A 10-year-old girl died of COVID-19. Her parents claim she was given a ‘classroom job’ to escort other students with symptoms to the nurse’s office.

A 10-year-old girl died of COVID-19. Her parents claim she was given a ‘classroom job’ to escort other students with symptoms to the nurse’s office.

  • A 10-year-old girl in Suffolk, Virginia, died of COVID-19 last week.
  • Her parents claim she was exposed to the virus while tasked to escort students with symptoms to the nurse.
  • School officials are investigating as giving such a responsibility to students violates district protocol.

A fifth-grader died from COVID-19, and her parents claimed she was exposed when she was given the “classroom job” of escorting students displaying coronavirus-like symptoms to the nurse, The Virginian-Pilot reported Monday.

Teresa Sperry, a fifth-grader who attended Hillpoint Elementary School in Suffolk, Virginia, died of COVID-19 last week. It’s not immediately clear how Teresa contracted the coronavirus as the Suffolk school division works with the Virginia Department of Health on contact tracing, according to the report.

Teresa’s parents, Nicole and Jeff Sperry, said their daughter told them that, the week before she died, she was tasked with walking students to the nurse’s office when they displayed symptoms.

“One of the things she told us before she got sick, was that her job was to be the ‘class nurse’ to take the sick kids from the class to the nurse’s office,” Jeff Sperry told CNN. “And you have to understand my daughter, this is who she is, helping people is my daughter, it’s not something that she wouldn’t have wanted to do.”

Nicole Sperry added that Teresa said “if the kids were sick and needed to go home, she had to go get their book bag and take it back,” according to The Virginian-Pilot.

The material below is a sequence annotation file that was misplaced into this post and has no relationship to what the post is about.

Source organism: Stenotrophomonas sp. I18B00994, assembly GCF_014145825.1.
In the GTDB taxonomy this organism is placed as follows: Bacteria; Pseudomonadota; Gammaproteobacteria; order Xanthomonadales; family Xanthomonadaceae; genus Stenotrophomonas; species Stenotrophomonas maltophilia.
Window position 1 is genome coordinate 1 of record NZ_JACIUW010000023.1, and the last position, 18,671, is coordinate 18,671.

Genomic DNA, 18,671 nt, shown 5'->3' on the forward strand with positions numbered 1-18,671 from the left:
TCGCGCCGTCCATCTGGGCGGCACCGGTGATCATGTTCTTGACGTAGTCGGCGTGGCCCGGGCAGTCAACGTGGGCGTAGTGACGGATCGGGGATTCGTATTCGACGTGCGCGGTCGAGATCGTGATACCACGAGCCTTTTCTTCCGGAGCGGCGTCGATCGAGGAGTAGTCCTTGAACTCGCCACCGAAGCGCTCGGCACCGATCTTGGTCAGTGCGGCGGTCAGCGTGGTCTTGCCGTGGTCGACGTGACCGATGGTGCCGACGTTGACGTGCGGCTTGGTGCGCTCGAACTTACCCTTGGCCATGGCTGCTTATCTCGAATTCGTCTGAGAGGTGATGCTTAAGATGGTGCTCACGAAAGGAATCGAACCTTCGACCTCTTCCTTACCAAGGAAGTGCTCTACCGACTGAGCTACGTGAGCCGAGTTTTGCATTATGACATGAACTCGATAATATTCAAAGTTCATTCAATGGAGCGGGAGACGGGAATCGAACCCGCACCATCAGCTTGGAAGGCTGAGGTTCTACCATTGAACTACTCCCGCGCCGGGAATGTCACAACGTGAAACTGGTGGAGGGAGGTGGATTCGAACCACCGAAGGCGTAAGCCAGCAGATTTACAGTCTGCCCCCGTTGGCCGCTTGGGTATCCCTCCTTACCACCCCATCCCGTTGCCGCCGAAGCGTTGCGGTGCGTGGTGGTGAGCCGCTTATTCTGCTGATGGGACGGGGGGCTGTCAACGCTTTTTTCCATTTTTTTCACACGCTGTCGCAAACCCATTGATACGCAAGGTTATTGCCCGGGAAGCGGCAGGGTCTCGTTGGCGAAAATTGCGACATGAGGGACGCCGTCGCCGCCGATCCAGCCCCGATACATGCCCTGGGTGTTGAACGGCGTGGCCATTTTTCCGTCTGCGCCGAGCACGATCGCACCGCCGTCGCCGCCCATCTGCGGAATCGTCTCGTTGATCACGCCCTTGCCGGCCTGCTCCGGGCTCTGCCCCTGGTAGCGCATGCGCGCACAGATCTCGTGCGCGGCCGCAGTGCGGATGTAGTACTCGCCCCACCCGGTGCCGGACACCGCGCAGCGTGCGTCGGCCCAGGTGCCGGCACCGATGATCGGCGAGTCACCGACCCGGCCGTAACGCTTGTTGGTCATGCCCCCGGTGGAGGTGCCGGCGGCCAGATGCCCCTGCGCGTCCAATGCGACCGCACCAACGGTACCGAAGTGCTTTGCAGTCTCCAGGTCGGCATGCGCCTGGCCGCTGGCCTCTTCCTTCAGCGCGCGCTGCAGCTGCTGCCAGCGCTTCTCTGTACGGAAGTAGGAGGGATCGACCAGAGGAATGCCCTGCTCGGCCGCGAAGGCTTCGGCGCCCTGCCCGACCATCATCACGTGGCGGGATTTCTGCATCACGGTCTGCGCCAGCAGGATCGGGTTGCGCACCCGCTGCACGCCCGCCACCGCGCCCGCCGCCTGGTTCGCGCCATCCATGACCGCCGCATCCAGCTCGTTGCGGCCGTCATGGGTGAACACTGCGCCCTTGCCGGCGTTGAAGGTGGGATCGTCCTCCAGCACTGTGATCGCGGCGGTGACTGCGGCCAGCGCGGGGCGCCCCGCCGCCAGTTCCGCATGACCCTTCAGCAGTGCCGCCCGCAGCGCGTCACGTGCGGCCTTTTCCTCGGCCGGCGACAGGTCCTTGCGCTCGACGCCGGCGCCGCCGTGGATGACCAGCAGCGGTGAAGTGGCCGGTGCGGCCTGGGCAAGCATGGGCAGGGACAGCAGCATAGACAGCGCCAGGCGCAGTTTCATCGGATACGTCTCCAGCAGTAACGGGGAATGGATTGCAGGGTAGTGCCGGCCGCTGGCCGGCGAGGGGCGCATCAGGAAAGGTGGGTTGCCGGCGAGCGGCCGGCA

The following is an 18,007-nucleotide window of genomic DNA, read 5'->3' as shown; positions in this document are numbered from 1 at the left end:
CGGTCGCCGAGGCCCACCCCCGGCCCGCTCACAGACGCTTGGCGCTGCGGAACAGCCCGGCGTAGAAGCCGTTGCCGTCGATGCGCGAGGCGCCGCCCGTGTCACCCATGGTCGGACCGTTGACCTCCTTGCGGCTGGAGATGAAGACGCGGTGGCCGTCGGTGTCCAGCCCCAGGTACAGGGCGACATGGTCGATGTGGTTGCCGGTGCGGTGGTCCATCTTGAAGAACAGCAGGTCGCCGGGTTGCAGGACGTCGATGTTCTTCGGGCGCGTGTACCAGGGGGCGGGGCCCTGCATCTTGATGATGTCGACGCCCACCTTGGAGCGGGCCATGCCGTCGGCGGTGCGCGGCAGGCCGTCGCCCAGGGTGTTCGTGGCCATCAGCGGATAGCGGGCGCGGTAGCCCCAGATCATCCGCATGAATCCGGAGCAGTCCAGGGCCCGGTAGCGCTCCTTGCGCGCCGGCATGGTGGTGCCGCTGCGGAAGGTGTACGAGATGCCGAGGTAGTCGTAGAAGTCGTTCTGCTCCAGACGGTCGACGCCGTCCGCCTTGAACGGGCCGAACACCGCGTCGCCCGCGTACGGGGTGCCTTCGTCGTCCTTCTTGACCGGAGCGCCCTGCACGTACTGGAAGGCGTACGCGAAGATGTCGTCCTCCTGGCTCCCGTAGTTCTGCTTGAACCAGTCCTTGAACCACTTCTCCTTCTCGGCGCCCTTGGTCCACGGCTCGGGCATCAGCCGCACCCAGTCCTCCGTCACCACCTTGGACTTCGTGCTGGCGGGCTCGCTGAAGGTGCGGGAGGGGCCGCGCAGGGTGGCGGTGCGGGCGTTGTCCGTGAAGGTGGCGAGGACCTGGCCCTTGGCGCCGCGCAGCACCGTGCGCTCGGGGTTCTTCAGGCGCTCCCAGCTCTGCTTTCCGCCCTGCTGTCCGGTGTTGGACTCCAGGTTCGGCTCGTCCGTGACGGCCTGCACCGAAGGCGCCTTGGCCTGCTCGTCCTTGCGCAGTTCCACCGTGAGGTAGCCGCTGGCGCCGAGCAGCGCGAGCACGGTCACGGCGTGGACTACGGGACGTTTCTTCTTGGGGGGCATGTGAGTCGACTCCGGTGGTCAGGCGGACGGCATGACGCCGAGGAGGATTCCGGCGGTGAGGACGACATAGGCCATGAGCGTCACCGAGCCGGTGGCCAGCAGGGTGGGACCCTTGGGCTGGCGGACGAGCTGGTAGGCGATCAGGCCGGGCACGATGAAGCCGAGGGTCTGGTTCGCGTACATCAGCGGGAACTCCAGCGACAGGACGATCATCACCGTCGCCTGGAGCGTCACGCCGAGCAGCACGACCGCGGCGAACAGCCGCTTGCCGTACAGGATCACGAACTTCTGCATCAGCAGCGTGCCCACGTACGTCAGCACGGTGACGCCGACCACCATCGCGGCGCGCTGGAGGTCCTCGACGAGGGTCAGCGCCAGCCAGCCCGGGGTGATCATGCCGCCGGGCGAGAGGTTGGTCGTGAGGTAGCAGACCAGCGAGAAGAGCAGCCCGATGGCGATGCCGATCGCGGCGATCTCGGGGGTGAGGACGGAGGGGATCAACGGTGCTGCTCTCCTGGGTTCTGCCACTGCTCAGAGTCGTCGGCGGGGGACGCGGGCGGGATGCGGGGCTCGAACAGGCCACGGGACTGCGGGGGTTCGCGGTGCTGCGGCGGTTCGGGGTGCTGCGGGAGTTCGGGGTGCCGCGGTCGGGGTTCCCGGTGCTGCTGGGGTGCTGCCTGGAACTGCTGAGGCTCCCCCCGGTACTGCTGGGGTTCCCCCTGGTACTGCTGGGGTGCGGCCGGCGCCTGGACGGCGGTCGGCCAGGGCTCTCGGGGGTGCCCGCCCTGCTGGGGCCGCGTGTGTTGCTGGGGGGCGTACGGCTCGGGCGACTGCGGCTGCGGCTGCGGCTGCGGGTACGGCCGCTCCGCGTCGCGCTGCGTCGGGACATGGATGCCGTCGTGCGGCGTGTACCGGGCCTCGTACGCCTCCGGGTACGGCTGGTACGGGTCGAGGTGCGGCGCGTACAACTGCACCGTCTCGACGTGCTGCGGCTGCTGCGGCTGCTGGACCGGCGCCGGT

“Our daughter was perfectly healthy. And would have continued to be here if people would have stopped sending their sick kids to school,” Nicole Perry wrote in another post on Facebook.

Both parents are vaccinated, but Jeff Sperry tested positive for COVID-19 after his daughter contracted the virus, Nicole Sperry posted on her Facebook page.

Infections by the Delta variant of the coronavirus are have been on the rise among young people, as those under the age of 12 are not yet eligible to receive a COVID-19 vaccine.

Health officials have pointed towards young kids getting vaccinated by the fall of this year at the earliest, pending results of clinical trials being run by Pfizer and Moderna.

Anthonette Ward, a spokeswoman for Suffolk Public Schools, told the publication that it is investigating whether a teacher had given Teresa the “classroom job,” which would violate the school policy.

“The protocol at Hillpoint Elementary School is for the classroom teacher or any adult to contact the main office with a Code ‘C,'” Ward told The Virginian-Pilot. “When this occurs, one of the administrators or school nurse will come to the classroom to pick up the student. We are still investigating to ensure that this process was followed with fidelity.”

Representatives from Suffolk Public Schools did not immediately return Insider’s request for comment.

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